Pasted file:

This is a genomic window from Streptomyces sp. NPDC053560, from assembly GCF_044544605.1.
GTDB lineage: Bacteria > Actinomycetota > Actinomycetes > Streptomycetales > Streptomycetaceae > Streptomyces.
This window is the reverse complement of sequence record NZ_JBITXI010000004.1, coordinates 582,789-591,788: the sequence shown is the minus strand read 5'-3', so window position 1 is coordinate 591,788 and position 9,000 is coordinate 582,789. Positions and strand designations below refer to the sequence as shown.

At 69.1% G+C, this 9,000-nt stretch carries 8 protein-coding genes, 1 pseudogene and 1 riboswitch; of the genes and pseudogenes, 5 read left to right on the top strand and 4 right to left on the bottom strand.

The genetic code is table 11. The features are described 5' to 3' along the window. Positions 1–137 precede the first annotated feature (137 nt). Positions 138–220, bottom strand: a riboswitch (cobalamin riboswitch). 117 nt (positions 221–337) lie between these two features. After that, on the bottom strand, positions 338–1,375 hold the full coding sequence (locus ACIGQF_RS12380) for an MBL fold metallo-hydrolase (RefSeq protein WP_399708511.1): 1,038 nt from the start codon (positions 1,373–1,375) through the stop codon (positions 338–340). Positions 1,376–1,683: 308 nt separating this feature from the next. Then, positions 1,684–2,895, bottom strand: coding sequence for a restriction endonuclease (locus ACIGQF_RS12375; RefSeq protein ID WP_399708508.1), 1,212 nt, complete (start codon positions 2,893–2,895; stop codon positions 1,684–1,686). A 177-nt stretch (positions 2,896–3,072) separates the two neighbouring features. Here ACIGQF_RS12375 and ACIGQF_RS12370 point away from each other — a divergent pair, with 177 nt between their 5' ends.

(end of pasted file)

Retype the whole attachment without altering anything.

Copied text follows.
This is a genomic window from Streptomyces sp. NPDC053560, from assembly GCF_044544605.1.
GTDB lineage: Bacteria > Actinomycetota > Actinomycetes > Streptomycetales > Streptomycetaceae > Streptomyces.
This window is the reverse complement of sequence record NZ_JBITXI010000004.1, coordinates 582,789-591,788: the sequence shown is the minus strand read 5'-3', so window position 1 is coordinate 591,788 and position 9,000 is coordinate 582,789. Positions and strand designations below refer to the sequence as shown.

At 69.1% G+C, this 9,000-nt stretch carries 8 protein-coding genes, 1 pseudogene and 1 riboswitch; of the genes and pseudogenes, 5 read left to right on the top strand and 4 right to left on the bottom strand.

The genetic code is table 11. The features are described 5' to 3' along the window. Positions 1–137 precede the first annotated feature (137 nt). Positions 138–220, bottom strand: a riboswitch (cobalamin riboswitch). 117 nt (positions 221–337) lie between these two features. After that, on the bottom strand, positions 338–1,375 hold the full coding sequence (locus ACIGQF_RS12380) for an MBL fold metallo-hydrolase (RefSeq protein WP_399708511.1): 1,038 nt from the start codon (positions 1,373–1,375) through the stop codon (positions 338–340). Positions 1,376–1,683: 308 nt separating this feature from the next. Then, positions 1,684–2,895, bottom strand: coding sequence for a restriction endonuclease (locus ACIGQF_RS12375; RefSeq protein ID WP_399708508.1), 1,212 nt, complete (start codon positions 2,893–2,895; stop codon positions 1,684–1,686). A 177-nt stretch (positions 2,896–3,072) separates the two neighbouring features. Here ACIGQF_RS12375 and ACIGQF_RS12370 point away from each other — a divergent pair, with 177 nt between their 5' ends.